This probably could be (and may well yet be) a whole separate article.
There's 2 deal breakers for me on that phone. First off the 4a 5G doesn't have Qi. That's an absolute must for me. I rarely plug mine in to charge anymore and I don't feel like I want to re-set up my nightstand, my office layout etc... to have cables again.
Secondly, it doesn't have IP68. This is a no-brainer. In an environment where there's snow and rain... I don't often worry about it, I just never want to have it happen and get caught with my pants down.
A sort of 3rd item is that the 4a5G has 6GB of RAM, just slightly less. I didn't notice a performance hit between the 2, but extra RAM is always welcome.
For me, the $120 is definitely worth the advantage that the size extra doesn't counter.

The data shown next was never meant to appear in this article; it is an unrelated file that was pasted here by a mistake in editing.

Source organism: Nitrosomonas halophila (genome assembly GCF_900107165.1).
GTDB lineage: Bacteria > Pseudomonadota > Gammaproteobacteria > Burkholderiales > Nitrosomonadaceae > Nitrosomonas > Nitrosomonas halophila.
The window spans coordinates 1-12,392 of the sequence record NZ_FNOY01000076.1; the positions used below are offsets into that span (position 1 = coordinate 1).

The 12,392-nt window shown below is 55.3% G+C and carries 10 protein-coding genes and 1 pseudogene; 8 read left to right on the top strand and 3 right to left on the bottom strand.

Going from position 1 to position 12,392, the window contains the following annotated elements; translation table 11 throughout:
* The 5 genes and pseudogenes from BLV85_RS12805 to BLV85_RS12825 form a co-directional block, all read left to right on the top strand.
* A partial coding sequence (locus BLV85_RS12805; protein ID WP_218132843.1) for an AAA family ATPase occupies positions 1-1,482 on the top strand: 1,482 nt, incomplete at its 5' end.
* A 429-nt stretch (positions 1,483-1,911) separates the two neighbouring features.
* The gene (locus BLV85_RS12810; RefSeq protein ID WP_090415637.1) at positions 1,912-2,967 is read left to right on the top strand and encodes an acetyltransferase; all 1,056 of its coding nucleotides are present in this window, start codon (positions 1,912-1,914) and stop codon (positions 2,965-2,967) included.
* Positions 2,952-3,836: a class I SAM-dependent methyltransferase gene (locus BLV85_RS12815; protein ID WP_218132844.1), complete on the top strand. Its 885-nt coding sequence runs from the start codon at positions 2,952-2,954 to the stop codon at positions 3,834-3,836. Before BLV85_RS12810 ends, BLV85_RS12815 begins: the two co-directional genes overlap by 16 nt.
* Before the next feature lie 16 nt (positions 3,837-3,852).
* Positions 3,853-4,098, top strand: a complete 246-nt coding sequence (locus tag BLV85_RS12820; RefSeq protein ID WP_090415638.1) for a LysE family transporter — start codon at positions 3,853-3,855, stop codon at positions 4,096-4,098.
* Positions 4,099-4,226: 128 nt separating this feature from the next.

So, if you want IP rating and Qi, you grab the 5. If those don't matter to you, save yourself some cash and get the 4a 5G.
Which camp would you fall into? 4a 5G or the 5
The sad thing is that in the end ... I'm totally satisfied with this device. I like it, it'll more than likely become my new daily... yet, there's a secret snob tendency in me to wish there was a 5 XL. One that had QuadHD, had a slightly larger screen and a top of the line Snapdragon 865. Part of me is still holding out hope that this will be that topsy turvy year where - typically Google releases the flagship and then lets out the 'a' variant; whereas this year they let out the 'flagship' and instead of getting an economy line, we'll be presented with a "pro" version